April 2–17, 2020
Juraj Herz: In & Out of the Czechoslovak New Wave
“Herz’s films always guarantee something artful, bold, and unlike anything else from their time and place ... He has left a rich legacy, which is ripe for discovery by international audiences."Kat Ellinger, Sight & Sound
The singular career of the prolific director and occasional actor Juraj Herz is without parallel in the context of the cinema emerging from Czechoslovakia starting in the mid-1960s. Herz entered the Prague scene at the same time as the core filmmakers of the Czechoslovak New Wave, but never truly considered himself one of them. He was a breed apart and decidedly a filmmaker of excess — in his visual style and art direction, as well as in the abundance of horror and eroticism in his genre-bending dark comedies, fairy tales, and dramas. Under the surface of genre, he smuggled in clear-eyed and engaged social and political commentary, while attaining the heights in his mastery of the formal language of cinema. His penchant for the macabre, his gothic style, and his examination of the underbelly of the human psyche made Herz a darling of the fantasy and horror film scene, and his films have now achieved cult status among genre film geeks.
Herz was born in 1934 into a Slovak-Hungarian-German-Jewish family in Kežmarok (now in Slovakia). The horror of the Holocaust — which he experienced as a child, at first living in hiding before being transported with his family to the concentration camps — seeped through into his films, which set him apart from his filmmaking peers. Yet the experience didn’t rob him of his joie de vivre, possibly thanks to the fact that everyone in his immediate family was lucky enough to survive.
Herz studied puppet theatre at Prague’s DAMU, the Theatre Faculty of the Academy of Performing Arts, where he befriended Jan Švankmajer, who was born on the exact same day and shared his dark, wicked humour. Herz’s first film-directing opportunity came through Jaromil Jireš, who invited him to take part in Pearls of the Deep, the New Wave omnibus project based on Bohumil Hrabal’s book. The resulting short, The Junk Shop, didn’t make it into the final film, but it opened the door for Herz to direct his first feature, the psychological murder mystery Sign of Cancer.
In quick succession, Herz created several of his finest works: the unnerving black comedy The Cremator; the fin-de-siècle decadence-themed Oil Lamps; and the gothic tale Morgiana. After having several of his own projects rejected, he directed a series of comedies and criminal stories that were successful at the box office. That in turn made it possible for him to come back to his own topics in Beauty and the Beast, subversively applying horror principles to the more officially palatable genre of the fairy tale. But Herz’s Ferat Vampire gravely suffered at the hands of censors, who deemed its open sexuality and freely flowing blood inadmissible. After managing to direct a film channelling his experience from the concentration camps — Caught by Night, about the Communist journalist Jožka Jabůrková — he immigrated to West Germany. Upon returning to Prague, he made a number of horror films, comedies, and dramas about historical injustice. He died in April 2018, at the age of 83, while this touring retrospective was already in production. Although most of his works were not examples of straight-up horror, with all its kitsch and bloody gore — Herz opted for lightening the mood with humour, adding sarcasm and reflections of society’s ills — he nonetheless remains a master of the art.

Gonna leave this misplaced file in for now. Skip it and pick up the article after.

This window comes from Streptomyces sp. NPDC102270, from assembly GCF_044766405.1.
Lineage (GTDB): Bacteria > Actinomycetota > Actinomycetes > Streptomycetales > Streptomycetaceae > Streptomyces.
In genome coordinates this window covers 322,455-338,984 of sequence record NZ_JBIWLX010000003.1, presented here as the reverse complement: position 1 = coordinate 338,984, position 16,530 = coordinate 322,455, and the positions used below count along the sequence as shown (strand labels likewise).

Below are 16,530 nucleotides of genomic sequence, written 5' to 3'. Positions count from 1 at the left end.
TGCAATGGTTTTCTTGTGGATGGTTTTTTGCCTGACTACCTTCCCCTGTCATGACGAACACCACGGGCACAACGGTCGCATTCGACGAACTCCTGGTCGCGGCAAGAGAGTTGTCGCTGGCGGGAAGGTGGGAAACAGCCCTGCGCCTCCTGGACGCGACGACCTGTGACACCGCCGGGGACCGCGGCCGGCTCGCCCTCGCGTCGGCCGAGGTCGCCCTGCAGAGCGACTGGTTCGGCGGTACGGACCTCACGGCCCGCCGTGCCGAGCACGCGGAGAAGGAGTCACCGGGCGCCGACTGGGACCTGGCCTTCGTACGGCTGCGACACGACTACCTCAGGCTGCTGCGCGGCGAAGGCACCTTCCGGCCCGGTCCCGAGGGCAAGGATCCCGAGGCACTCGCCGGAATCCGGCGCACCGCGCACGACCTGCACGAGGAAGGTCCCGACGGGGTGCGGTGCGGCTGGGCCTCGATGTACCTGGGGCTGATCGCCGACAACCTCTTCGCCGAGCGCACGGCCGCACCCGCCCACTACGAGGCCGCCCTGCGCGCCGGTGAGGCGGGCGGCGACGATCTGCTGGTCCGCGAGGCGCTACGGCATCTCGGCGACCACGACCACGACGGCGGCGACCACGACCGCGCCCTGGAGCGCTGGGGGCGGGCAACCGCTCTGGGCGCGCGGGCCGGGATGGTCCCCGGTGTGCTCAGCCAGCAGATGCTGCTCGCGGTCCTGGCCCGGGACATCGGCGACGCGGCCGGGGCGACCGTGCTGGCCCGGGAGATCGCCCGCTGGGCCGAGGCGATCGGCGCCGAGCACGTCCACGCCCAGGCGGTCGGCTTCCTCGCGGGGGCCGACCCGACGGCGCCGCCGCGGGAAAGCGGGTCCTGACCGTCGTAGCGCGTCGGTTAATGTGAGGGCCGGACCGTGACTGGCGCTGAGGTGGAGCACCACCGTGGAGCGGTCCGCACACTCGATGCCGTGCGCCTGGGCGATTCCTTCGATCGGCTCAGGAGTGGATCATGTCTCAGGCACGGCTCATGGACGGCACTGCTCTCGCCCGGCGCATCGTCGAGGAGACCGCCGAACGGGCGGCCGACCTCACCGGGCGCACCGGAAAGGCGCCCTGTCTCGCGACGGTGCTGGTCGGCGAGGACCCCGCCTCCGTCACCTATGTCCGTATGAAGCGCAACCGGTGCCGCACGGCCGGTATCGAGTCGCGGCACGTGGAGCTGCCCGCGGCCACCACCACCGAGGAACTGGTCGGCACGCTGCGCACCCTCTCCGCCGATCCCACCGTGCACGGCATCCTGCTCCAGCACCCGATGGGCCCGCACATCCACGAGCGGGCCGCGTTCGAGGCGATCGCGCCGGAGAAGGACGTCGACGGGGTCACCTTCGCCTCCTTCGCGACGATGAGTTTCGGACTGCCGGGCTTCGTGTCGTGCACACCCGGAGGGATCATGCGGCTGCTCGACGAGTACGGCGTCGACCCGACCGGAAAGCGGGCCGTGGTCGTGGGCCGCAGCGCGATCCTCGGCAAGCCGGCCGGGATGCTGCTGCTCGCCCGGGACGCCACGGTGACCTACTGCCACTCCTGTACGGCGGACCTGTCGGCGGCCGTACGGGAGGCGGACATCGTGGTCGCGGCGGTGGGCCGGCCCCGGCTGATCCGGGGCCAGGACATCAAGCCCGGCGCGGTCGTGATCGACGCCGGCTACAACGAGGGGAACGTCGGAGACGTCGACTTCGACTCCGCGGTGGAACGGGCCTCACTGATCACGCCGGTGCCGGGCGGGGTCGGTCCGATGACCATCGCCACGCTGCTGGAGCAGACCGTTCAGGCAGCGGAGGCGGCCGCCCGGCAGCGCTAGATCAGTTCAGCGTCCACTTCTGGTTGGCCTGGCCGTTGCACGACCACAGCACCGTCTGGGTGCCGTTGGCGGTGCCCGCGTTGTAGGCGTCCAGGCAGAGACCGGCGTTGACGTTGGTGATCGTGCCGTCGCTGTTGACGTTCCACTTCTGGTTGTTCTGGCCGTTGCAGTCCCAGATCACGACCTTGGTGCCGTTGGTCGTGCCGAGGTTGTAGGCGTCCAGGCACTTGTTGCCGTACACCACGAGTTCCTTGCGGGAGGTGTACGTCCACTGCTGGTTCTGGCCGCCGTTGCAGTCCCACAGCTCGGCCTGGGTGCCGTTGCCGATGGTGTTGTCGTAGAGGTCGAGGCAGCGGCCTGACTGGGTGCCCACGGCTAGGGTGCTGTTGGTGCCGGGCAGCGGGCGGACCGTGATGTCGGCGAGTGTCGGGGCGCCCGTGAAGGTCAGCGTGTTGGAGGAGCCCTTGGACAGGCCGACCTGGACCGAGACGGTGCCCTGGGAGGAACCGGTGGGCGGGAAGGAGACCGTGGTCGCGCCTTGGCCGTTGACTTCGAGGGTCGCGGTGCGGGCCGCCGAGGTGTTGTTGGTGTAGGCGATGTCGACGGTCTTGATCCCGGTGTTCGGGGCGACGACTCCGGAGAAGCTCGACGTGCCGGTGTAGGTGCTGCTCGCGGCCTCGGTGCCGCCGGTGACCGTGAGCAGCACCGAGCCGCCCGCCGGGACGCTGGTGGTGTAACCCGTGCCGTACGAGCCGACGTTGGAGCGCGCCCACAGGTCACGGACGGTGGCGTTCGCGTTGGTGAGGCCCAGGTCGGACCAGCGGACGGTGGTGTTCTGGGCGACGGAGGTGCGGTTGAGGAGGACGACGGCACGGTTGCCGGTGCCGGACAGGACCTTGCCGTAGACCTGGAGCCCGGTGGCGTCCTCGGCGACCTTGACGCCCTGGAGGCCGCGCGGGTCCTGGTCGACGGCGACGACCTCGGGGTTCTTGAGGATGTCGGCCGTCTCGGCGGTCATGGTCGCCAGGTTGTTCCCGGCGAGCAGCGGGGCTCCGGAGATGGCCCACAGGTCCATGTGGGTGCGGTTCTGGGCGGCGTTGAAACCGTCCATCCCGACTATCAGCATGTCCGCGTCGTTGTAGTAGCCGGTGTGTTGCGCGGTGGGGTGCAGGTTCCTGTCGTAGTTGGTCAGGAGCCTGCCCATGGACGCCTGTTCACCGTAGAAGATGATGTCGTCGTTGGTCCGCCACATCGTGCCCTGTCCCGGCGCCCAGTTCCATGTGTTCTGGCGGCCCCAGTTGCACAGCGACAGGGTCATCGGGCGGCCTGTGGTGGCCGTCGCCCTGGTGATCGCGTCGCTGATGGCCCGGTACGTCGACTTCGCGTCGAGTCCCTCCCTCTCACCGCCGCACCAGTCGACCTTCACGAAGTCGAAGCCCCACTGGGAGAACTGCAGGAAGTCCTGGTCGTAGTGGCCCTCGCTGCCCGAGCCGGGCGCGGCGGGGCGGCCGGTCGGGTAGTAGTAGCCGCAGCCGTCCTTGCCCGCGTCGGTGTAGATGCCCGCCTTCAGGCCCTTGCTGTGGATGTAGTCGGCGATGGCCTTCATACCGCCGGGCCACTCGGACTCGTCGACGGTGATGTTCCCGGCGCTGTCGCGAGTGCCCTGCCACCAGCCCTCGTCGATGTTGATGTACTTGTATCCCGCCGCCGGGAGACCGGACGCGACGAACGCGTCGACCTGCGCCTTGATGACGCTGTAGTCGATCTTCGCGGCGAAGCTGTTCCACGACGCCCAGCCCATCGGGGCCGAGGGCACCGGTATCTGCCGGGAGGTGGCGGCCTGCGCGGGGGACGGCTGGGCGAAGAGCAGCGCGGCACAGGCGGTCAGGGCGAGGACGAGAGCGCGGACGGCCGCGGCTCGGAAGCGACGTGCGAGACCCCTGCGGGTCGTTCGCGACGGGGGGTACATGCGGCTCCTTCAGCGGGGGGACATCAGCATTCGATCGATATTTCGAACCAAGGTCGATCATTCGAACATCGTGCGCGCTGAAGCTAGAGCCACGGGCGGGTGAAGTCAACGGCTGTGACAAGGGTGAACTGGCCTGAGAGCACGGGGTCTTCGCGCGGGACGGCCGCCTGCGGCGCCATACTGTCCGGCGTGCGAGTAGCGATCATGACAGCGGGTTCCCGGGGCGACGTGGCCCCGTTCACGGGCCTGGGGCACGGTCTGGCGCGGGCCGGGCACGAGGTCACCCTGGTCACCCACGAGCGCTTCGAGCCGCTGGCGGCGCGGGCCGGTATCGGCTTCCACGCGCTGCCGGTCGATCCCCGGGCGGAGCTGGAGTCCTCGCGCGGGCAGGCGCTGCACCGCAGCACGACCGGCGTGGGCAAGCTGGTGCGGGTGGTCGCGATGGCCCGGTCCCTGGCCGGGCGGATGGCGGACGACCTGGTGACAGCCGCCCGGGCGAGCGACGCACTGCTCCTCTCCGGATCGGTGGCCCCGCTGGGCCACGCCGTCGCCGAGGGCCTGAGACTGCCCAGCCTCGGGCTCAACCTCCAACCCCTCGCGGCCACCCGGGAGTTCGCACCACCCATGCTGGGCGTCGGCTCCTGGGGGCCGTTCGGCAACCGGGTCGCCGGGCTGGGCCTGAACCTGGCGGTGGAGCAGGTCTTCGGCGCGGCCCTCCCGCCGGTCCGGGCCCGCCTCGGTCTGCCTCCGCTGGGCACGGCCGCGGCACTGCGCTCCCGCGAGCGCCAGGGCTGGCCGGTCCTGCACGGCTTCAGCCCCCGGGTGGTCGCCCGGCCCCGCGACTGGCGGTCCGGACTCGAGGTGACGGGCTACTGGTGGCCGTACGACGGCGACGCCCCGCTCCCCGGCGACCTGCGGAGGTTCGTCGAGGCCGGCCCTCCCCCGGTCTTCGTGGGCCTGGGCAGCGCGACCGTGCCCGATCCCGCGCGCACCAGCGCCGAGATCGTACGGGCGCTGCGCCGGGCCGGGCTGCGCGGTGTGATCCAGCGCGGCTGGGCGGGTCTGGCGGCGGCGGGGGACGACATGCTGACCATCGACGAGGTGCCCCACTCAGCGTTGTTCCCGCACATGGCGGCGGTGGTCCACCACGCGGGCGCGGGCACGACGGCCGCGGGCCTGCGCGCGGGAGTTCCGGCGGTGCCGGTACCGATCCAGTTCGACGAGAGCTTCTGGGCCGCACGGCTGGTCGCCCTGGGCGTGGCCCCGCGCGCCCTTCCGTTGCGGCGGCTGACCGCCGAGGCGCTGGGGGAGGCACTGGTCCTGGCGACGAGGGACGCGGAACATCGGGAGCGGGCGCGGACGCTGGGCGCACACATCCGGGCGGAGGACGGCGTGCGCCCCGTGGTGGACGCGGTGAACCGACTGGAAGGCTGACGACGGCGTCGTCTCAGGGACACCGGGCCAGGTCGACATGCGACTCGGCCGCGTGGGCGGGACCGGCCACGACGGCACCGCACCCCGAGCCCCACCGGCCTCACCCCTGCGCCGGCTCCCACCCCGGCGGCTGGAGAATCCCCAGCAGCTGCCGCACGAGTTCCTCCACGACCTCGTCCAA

“Herz’s personal and ‘decadent’ work was something quite out of place in the post-1968 history of Czechoslovak cinema … [It] has never attracted the attention it deserves.”Peter Hames, The Czechoslovak New Wave
The touring retrospective is produced by Comeback Company (New York) and curated by Irena Kovarova. It originated at Metrograph, New York. Films and photos provided by the Czech National Film Archive and První veřejnoprávní. We are grateful for the use of film notes written by Nick Pinkerton for Metrograph, which have been quoted extensively in our film descriptions.
Portrait of Juraj Herz (c) SITA Marek Mrviš
List of Programmed Films
|2020-Apr||The Cremator||Juraj Herz||1969||Czechoslovakia|
|2020-Apr||Oil Lamps||Juraj Herz||1971||Czechoslovakia|
|2020-Apr||Sign of Cancer||Juraj Herz||1967||Czechoslovakia|
|2020-Apr||Golden Sixties: Juraj Herz + The Junk Shop|
|2020-Apr||Beauty and the Beast||Juraj Herz||1978||Czechoslovakia|
|2020-Apr||Caught by Night||Juraj Herz||1985||Czechoslovakia|
|2020-Apr||Ferat Vampire||Juraj Herz||1981||Czechoslovakia|